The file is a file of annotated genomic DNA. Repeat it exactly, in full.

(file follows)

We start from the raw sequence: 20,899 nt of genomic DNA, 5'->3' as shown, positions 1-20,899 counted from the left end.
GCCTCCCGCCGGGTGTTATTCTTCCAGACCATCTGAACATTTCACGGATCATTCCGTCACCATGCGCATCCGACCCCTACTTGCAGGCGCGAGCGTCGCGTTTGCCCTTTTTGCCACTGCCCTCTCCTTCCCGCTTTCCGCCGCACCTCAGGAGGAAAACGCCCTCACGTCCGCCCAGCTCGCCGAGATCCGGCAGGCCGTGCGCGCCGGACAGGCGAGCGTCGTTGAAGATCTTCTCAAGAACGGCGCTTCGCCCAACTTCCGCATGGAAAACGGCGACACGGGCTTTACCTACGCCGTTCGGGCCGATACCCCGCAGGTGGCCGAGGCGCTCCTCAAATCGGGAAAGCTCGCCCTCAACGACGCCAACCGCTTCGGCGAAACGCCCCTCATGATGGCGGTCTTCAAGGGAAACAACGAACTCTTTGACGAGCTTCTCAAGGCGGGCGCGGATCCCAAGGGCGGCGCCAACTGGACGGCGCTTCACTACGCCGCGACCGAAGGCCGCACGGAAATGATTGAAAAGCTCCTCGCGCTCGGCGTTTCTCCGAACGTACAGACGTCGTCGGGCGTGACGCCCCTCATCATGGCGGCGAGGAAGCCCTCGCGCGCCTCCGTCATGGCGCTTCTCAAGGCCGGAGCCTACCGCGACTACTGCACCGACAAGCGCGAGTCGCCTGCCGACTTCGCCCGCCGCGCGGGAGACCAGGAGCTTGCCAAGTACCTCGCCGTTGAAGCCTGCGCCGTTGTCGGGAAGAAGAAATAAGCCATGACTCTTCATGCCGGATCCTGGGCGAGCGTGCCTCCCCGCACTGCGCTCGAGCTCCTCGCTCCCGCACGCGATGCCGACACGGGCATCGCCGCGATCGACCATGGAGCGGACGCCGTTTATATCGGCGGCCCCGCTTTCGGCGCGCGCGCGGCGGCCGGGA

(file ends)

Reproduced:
We start from the raw sequence: 20,899 nt of genomic DNA, 5'->3' as shown, positions 1-20,899 counted from the left end.
GCCTCCCGCCGGGTGTTATTCTTCCAGACCATCTGAACATTTCACGGATCATTCCGTCACCATGCGCATCCGACCCCTACTTGCAGGCGCGAGCGTCGCGTTTGCCCTTTTTGCCACTGCCCTCTCCTTCCCGCTTTCCGCCGCACCTCAGGAGGAAAACGCCCTCACGTCCGCCCAGCTCGCCGAGATCCGGCAGGCCGTGCGCGCCGGACAGGCGAGCGTCGTTGAAGATCTTCTCAAGAACGGCGCTTCGCCCAACTTCCGCATGGAAAACGGCGACACGGGCTTTACCTACGCCGTTCGGGCCGATACCCCGCAGGTGGCCGAGGCGCTCCTCAAATCGGGAAAGCTCGCCCTCAACGACGCCAACCGCTTCGGCGAAACGCCCCTCATGATGGCGGTCTTCAAGGGAAACAACGAACTCTTTGACGAGCTTCTCAAGGCGGGCGCGGATCCCAAGGGCGGCGCCAACTGGACGGCGCTTCACTACGCCGCGACCGAAGGCCGCACGGAAATGATTGAAAAGCTCCTCGCGCTCGGCGTTTCTCCGAACGTACAGACGTCGTCGGGCGTGACGCCCCTCATCATGGCGGCGAGGAAGCCCTCGCGCGCCTCCGTCATGGCGCTTCTCAAGGCCGGAGCCTACCGCGACTACTGCACCGACAAGCGCGAGTCGCCTGCCGACTTCGCCCGCCGCGCGGGAGACCAGGAGCTTGCCAAGTACCTCGCCGTTGAAGCCTGCGCCGTTGTCGGGAAGAAGAAATAAGCCATGACTCTTCATGCCGGATCCTGGGCGAGCGTGCCTCCCCGCACTGCGCTCGAGCTCCTCGCTCCCGCACGCGATGCCGACACGGGCATCGCCGCGATCGACCATGGAGCGGACGCCGTTTATATCGGCGGCCCCGCTTTCGGCGCGCGCGCGGCGGCCGGGA